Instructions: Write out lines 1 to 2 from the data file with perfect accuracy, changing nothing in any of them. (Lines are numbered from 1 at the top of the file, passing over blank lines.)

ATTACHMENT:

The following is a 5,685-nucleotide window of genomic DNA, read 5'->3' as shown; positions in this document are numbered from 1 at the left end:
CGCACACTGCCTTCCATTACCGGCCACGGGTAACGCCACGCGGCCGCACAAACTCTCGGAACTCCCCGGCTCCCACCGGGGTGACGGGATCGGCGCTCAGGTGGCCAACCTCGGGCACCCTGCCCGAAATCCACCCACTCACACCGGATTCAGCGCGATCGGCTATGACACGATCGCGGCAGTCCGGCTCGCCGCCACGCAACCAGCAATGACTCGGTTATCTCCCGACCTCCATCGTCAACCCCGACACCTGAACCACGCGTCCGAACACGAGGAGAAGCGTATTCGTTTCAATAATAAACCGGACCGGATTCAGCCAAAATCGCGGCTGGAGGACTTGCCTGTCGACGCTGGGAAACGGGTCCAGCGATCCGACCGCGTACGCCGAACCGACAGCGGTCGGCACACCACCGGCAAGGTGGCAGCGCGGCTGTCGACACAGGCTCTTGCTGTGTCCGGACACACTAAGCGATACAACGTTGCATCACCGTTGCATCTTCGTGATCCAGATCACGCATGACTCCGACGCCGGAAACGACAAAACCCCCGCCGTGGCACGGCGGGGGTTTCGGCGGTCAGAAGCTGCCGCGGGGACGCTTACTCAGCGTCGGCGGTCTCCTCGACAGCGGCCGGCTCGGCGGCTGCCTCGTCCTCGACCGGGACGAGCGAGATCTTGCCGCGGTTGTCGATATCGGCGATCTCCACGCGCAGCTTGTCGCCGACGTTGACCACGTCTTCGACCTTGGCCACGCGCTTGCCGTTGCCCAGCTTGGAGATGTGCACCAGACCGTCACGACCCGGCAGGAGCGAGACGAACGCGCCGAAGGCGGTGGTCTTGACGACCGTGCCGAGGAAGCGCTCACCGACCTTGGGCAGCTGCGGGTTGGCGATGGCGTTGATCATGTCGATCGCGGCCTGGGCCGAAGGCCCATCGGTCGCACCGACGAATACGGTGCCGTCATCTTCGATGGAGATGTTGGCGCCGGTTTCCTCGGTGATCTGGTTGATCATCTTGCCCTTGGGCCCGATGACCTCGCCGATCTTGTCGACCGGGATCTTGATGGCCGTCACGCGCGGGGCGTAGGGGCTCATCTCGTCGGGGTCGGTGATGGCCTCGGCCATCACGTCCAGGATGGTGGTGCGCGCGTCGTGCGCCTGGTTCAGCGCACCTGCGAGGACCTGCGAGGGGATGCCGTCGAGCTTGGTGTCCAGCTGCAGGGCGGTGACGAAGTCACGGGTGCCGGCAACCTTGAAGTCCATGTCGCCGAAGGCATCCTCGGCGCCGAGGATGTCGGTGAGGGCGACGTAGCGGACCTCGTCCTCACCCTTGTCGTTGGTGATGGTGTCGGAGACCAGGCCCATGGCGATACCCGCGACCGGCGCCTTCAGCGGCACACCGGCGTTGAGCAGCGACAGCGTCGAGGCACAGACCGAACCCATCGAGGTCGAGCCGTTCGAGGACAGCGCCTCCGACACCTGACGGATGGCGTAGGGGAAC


The following is a 5,685-nucleotide window of genomic DNA, read 5'->3' as shown; positions in this document are numbered from 1 at the left end:
CGCACACTGCCTTCCATTACCGGCCACGGGTAACGCCACGCGGCCGCACAAACTCTCGGAACTCCCCGGCTCCCACCGGGGTGACGGGATCGGCGCTCAGGTGGCCAACCTCGGGCACCCTGCCCGAAATCCACCCACTCACACCGGATTCAGCGCGATCGGCTATGACACGATCGCGGCAGTCCGGCTCGCCGCCACGCAACCAGCAATGACTCGGTTATCTCCCGACCTCCATCGTCAACCCCGACACCTGAACCACGCGTCCGAACACGAGGAGAAGCGTATTCGTTTCAATAATAAACCGGACCGGATTCAGCCAAAATCGCGGCTGGAGGACTTGCCTGTCGACGCTGGGAAACGGGTCCAGCGATCCGACCGCGTACGCCGAACCGACAGCGGTCGGCACACCACCGGCAAGGTGGCAGCGCGGCTGTCGACACAGGCTCTTGCTGTGTCCGGACACACTAAGCGATACAACGTTGCATCACCGTTGCATCTTCGTGATCCAGATCACGCATGACTCCGACGCCGGAAACGACAAAACCCCCGCCGTGGCACGGCGGGGGTTTCGGCGGTCAGAAGCTGCCGCGGGGACGCTTACTCAGCGTCGGCGGTCTCCTCGACAGCGGCCGGCTCGGCGGCTGCCTCGTCCTCGACCGGGACGAGCGAGATCTTGCCGCGGTTGTCGATATCGGCGATCTCCACGCGCAGCTTGTCGCCGACGTTGACCACGTCTTCGACCTTGGCCACGCGCTTGCCGTTGCCCAGCTTGGAGATGTGCACCAGACCGTCACGACCCGGCAGGAGCGAGACGAACGCGCCGAAGGCGGTGGTCTTGACGACCGTGCCGAGGAAGCGCTCACCGACCTTGGGCAGCTGCGGGTTGGCGATGGCGTTGATCATGTCGATCGCGGCCTGGGCCGAAGGCCCATCGGTCGCACCGACGAATACGGTGCCGTCATCTTCGATGGAGATGTTGGCGCCGGTTTCCTCGGTGATCTGGTTGATCATCTTGCCCTTGGGCCCGATGACCTCGCCGATCTTGTCGACCGGGATCTTGATGGCCGTCACGCGCGGGGCGTAGGGGCTCATCTCGTCGGGGTCGGTGATGGCCTCGGCCATCACGTCCAGGATGGTGGTGCGCGCGTCGTGCGCCTGGTTCAGCGCACCTGCGAGGACCTGCGAGGGGATGCCGTCGAGCTTGGTGTCCAGCTGCAGGGCGGTGACGAAGTCACGGGTGCCGGCAACCTTGAAGTCCATGTCGCCGAAGGCATCCTCGGCGCCGAGGATGTCGGTGAGGGCGACGTAGCGGACCTCGTCCTCACCCTTGTCGTTGGTGATGGTGTCGGAGACCAGGCCCATGGCGATACCCGCGACCGGCGCCTTCAGCGGCACACCGGCGTTGAGCAGCGACAGCGTCGAGGCACAGACCGAACCCATCGAGGTCGAGCCGTTCGAGGACAGCGCCTCCGACACCTGACGGATGGCGTAGGGGAAC